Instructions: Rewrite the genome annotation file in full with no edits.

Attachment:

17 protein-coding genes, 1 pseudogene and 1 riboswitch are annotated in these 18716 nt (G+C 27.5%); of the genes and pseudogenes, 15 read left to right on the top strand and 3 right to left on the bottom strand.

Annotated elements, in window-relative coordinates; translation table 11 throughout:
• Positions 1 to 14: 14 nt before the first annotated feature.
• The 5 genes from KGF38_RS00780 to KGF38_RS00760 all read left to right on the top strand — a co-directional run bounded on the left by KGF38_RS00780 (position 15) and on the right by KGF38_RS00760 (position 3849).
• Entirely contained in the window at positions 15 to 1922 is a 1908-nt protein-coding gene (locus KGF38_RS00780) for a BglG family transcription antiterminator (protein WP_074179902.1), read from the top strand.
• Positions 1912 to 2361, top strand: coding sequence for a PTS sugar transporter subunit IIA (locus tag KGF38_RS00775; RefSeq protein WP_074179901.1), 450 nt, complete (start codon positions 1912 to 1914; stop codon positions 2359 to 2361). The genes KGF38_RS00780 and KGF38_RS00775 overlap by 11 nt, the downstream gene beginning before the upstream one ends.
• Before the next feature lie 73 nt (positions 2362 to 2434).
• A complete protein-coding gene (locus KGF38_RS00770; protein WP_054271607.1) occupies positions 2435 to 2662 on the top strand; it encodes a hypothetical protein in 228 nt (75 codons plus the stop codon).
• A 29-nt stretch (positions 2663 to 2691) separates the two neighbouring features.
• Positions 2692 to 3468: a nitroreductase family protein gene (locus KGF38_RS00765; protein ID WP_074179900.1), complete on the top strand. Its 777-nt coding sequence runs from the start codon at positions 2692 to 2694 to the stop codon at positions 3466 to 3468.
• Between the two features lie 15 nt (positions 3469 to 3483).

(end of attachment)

17 protein-coding genes, 1 pseudogene and 1 riboswitch are annotated in these 18716 nt (G+C 27.5%); of the genes and pseudogenes, 15 read left to right on the top strand and 3 right to left on the bottom strand.

Annotated elements, in window-relative coordinates; translation table 11 throughout:
• Positions 1 to 14: 14 nt before the first annotated feature.
• The 5 genes from KGF38_RS00780 to KGF38_RS00760 all read left to right on the top strand — a co-directional run bounded on the left by KGF38_RS00780 (position 15) and on the right by KGF38_RS00760 (position 3849).
• Entirely contained in the window at positions 15 to 1922 is a 1908-nt protein-coding gene (locus KGF38_RS00780) for a BglG family transcription antiterminator (protein WP_074179902.1), read from the top strand.
• Positions 1912 to 2361, top strand: coding sequence for a PTS sugar transporter subunit IIA (locus tag KGF38_RS00775; RefSeq protein WP_074179901.1), 450 nt, complete (start codon positions 1912 to 1914; stop codon positions 2359 to 2361). The genes KGF38_RS00780 and KGF38_RS00775 overlap by 11 nt, the downstream gene beginning before the upstream one ends.
• Before the next feature lie 73 nt (positions 2362 to 2434).
• A complete protein-coding gene (locus KGF38_RS00770; protein WP_054271607.1) occupies positions 2435 to 2662 on the top strand; it encodes a hypothetical protein in 228 nt (75 codons plus the stop codon).
• A 29-nt stretch (positions 2663 to 2691) separates the two neighbouring features.
• Positions 2692 to 3468: a nitroreductase family protein gene (locus KGF38_RS00765; protein ID WP_074179900.1), complete on the top strand. Its 777-nt coding sequence runs from the start codon at positions 2692 to 2694 to the stop codon at positions 3466 to 3468.
• Between the two features lie 15 nt (positions 3469 to 3483).